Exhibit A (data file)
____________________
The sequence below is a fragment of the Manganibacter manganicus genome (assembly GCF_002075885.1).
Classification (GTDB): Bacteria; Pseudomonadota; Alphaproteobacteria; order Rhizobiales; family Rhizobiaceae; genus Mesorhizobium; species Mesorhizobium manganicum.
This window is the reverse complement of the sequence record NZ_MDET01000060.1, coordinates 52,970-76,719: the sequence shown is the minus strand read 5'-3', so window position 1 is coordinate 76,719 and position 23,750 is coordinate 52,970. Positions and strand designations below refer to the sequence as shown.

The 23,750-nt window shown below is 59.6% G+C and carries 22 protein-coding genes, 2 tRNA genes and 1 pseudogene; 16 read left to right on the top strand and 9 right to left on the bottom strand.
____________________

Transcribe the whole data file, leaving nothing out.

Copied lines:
The sequence below is a fragment of the Manganibacter manganicus genome (assembly GCF_002075885.1).
Classification (GTDB): Bacteria; Pseudomonadota; Alphaproteobacteria; order Rhizobiales; family Rhizobiaceae; genus Mesorhizobium; species Mesorhizobium manganicum.
This window is the reverse complement of the sequence record NZ_MDET01000060.1, coordinates 52,970-76,719: the sequence shown is the minus strand read 5'-3', so window position 1 is coordinate 76,719 and position 23,750 is coordinate 52,970. Positions and strand designations below refer to the sequence as shown.

The 23,750-nt window shown below is 59.6% G+C and carries 22 protein-coding genes, 2 tRNA genes and 1 pseudogene; 16 read left to right on the top strand and 9 right to left on the bottom strand.